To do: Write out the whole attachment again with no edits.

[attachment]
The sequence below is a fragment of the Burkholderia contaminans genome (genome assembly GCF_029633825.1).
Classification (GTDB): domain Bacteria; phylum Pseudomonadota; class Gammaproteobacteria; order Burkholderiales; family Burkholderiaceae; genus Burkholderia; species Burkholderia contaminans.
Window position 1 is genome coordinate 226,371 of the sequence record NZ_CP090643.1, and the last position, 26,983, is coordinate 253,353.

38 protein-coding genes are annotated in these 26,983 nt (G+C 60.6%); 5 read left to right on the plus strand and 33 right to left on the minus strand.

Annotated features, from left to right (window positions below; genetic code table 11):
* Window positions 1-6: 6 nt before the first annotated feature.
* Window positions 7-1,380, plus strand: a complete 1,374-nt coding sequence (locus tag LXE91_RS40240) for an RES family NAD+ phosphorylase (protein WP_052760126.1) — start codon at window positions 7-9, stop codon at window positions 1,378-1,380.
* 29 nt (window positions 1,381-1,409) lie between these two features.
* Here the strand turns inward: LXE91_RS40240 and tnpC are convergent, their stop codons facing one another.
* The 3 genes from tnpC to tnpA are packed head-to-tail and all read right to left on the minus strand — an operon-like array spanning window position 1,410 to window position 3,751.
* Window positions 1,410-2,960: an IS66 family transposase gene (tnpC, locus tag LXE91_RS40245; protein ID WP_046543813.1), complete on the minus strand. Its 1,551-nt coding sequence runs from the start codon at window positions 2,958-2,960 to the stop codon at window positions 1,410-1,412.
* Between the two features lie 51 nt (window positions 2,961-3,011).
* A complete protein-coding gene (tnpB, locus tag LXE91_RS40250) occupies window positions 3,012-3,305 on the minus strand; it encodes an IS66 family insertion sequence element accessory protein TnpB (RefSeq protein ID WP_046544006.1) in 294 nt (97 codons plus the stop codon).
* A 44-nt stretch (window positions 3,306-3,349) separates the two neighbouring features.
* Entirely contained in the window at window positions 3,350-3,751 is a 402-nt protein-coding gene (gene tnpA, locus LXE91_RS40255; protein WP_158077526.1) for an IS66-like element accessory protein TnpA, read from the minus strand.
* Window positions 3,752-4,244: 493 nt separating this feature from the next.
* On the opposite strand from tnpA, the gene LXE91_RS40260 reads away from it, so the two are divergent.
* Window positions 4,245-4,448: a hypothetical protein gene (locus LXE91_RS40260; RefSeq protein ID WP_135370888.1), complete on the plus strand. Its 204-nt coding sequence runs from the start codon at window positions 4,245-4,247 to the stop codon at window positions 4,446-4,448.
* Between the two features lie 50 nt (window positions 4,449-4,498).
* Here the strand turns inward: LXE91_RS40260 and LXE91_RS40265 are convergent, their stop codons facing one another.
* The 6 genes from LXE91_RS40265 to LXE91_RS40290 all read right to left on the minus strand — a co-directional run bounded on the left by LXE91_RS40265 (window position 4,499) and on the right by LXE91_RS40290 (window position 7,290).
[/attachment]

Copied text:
The sequence below is a fragment of the Burkholderia contaminans genome (genome assembly GCF_029633825.1).
Classification (GTDB): domain Bacteria; phylum Pseudomonadota; class Gammaproteobacteria; order Burkholderiales; family Burkholderiaceae; genus Burkholderia; species Burkholderia contaminans.
Window position 1 is genome coordinate 226,371 of the sequence record NZ_CP090643.1, and the last position, 26,983, is coordinate 253,353.

38 protein-coding genes are annotated in these 26,983 nt (G+C 60.6%); 5 read left to right on the plus strand and 33 right to left on the minus strand.

Annotated features, from left to right (window positions below; genetic code table 11):
* Window positions 1-6: 6 nt before the first annotated feature.
* Window positions 7-1,380, plus strand: a complete 1,374-nt coding sequence (locus tag LXE91_RS40240) for an RES family NAD+ phosphorylase (protein WP_052760126.1) — start codon at window positions 7-9, stop codon at window positions 1,378-1,380.
* 29 nt (window positions 1,381-1,409) lie between these two features.
* Here the strand turns inward: LXE91_RS40240 and tnpC are convergent, their stop codons facing one another.
* The 3 genes from tnpC to tnpA are packed head-to-tail and all read right to left on the minus strand — an operon-like array spanning window position 1,410 to window position 3,751.
* Window positions 1,410-2,960: an IS66 family transposase gene (tnpC, locus tag LXE91_RS40245; protein ID WP_046543813.1), complete on the minus strand. Its 1,551-nt coding sequence runs from the start codon at window positions 2,958-2,960 to the stop codon at window positions 1,410-1,412.
* Between the two features lie 51 nt (window positions 2,961-3,011).
* A complete protein-coding gene (tnpB, locus tag LXE91_RS40250) occupies window positions 3,012-3,305 on the minus strand; it encodes an IS66 family insertion sequence element accessory protein TnpB (RefSeq protein ID WP_046544006.1) in 294 nt (97 codons plus the stop codon).
* A 44-nt stretch (window positions 3,306-3,349) separates the two neighbouring features.
* Entirely contained in the window at window positions 3,350-3,751 is a 402-nt protein-coding gene (gene tnpA, locus LXE91_RS40255; protein WP_158077526.1) for an IS66-like element accessory protein TnpA, read from the minus strand.
* Window positions 3,752-4,244: 493 nt separating this feature from the next.
* On the opposite strand from tnpA, the gene LXE91_RS40260 reads away from it, so the two are divergent.
* Window positions 4,245-4,448: a hypothetical protein gene (locus LXE91_RS40260; RefSeq protein ID WP_135370888.1), complete on the plus strand. Its 204-nt coding sequence runs from the start codon at window positions 4,245-4,247 to the stop codon at window positions 4,446-4,448.
* Between the two features lie 50 nt (window positions 4,449-4,498).
* Here the strand turns inward: LXE91_RS40260 and LXE91_RS40265 are convergent, their stop codons facing one another.
* The 6 genes from LXE91_RS40265 to LXE91_RS40290 all read right to left on the minus strand — a co-directional run bounded on the left by LXE91_RS40265 (window position 4,499) and on the right by LXE91_RS40290 (window position 7,290).